Before the sun had much more than climbed to a position where it could peer over the low yellow ridge of Fire Island and see what the Adventure Club was up to, the two cruisers were chug-chugging out of the harbour with all flags flying. First went the Adventurer, as flag-ship of the fleet, to use Neil’s metaphor, and, a little way behind came the Follow Me, her black hull and battleship-grey deck reminding the occupants of the other boat of one of the “puffing pigs” of yesterday. The bay was almost as smooth as the proverbial mill-pond this morning, and the slanting shafts of sunlight cast strange and beautiful shades of gold and copper on the tiny wavelets. It was still cool, and in the shadow of the bridge deck one felt a bit shivery. But the sun promised a warm day. The crew was polishing bright-work rather awkwardly but most industriously and with a fine willingness, explaining that if he polished brass some other poor Indian would have to swab decks, a remark which inspired Neil to state with much emphasis that cleaning decks was not, at all events, within the province of the ship’s boy, and that, anyway, he had helped with the dishes and that right now he was going to lie in the sun on the galley roof and that if anyone disturbed him there’d be trouble.
Joe had been having a fine time with his engine. He was getting on terms of real familiarity with it now, having lost some of the awe with which he had regarded it yesterday. Today he called it “She” almost patronisingly and even dared lay his hand on the cylinders with a knowing cock of his head. Perry, looking on, asked sarcastically if he was feeling the engine’s pulse, and Joe haughtily replied that he wanted to make sure the cylinders weren’t overheating. Ossie, emerging from the cabin, wiping his hands on his khaki trousers after wringing out his dish cloths, gave it as his opinion that if there was any overeating done it would not be done by the engine, accompanying the statement with a meaning glance at Perry.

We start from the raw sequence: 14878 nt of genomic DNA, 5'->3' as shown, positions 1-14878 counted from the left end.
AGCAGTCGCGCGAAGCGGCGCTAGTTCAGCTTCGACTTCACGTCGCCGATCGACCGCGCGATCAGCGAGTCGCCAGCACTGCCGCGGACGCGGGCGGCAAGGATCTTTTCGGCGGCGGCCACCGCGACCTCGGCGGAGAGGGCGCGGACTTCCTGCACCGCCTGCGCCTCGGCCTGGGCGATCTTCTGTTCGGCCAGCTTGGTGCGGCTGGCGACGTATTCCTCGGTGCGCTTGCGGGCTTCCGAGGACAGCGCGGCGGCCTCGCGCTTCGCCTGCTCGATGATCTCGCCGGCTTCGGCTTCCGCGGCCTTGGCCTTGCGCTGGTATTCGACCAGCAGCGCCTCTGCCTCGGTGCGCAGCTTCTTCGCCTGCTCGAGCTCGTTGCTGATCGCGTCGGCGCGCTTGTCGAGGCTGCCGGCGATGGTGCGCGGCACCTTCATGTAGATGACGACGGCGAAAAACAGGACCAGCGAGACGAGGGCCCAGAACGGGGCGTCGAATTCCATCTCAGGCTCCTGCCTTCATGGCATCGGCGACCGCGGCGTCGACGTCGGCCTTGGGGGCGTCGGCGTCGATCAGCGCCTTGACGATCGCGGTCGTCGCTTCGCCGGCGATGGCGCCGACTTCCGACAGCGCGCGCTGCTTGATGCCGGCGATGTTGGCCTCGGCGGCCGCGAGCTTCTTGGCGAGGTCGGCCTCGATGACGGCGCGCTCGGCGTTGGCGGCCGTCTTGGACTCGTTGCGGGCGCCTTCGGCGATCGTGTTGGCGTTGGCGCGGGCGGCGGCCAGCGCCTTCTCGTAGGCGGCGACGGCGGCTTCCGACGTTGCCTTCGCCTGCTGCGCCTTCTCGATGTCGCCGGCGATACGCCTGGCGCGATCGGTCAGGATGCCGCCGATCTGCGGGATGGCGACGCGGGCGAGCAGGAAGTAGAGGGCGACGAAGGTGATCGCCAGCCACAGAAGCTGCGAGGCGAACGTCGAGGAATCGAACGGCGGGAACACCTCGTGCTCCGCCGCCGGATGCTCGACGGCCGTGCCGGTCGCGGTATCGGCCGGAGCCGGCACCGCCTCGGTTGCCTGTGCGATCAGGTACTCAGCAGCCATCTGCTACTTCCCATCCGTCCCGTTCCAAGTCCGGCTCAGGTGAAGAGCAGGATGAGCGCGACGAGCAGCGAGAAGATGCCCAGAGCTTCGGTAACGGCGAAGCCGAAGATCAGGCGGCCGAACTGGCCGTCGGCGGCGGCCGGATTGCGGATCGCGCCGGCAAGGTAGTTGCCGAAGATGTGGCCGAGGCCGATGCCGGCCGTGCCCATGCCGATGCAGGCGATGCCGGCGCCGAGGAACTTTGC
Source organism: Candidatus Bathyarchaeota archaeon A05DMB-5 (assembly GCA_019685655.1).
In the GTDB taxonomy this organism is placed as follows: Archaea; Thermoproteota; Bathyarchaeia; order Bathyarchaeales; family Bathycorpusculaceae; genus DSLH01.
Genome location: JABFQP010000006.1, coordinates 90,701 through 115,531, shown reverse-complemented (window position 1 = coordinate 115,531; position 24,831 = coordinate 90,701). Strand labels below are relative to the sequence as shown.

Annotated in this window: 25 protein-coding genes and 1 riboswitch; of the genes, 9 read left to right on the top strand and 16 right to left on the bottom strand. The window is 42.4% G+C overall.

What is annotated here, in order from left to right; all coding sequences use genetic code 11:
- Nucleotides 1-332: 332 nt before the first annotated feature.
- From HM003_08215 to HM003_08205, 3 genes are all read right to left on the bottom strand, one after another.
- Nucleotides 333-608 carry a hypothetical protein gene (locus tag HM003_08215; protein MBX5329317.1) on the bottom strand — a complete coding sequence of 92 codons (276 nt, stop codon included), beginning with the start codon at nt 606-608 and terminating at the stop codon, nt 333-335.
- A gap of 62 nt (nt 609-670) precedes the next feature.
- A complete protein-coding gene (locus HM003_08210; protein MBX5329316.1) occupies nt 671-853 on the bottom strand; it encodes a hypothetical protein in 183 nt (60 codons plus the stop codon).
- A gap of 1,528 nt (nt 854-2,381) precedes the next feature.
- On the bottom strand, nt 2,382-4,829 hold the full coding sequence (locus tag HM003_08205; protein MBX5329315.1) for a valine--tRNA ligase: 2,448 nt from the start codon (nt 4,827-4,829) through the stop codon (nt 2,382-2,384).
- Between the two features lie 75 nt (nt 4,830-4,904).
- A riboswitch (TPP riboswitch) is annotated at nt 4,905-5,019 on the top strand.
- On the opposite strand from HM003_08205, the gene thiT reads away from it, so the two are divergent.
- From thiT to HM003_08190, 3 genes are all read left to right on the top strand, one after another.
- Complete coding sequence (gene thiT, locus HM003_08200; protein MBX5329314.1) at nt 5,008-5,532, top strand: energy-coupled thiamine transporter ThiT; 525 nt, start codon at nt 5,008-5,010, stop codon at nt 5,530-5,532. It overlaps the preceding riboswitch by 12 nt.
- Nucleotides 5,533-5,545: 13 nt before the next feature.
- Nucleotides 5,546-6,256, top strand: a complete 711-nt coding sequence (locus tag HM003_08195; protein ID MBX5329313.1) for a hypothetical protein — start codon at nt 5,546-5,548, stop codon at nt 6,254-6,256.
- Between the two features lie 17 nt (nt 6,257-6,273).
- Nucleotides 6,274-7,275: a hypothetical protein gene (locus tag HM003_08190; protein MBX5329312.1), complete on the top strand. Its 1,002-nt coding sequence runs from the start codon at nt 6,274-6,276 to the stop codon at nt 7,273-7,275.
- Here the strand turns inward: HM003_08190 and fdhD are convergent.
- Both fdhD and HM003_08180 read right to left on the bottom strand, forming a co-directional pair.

About this time the Follow Me left her position astern and began to creep alongside. Steve supposed she wanted to send a message across and told the others on the deck to keep still a minute. But the Follow Me kept on her way, the fellows sprawling around her deck and cockpit looking across the few fathoms of water in silence.
“Well, what do you know about that?” gasped Neil. “She’s trying to pass us!”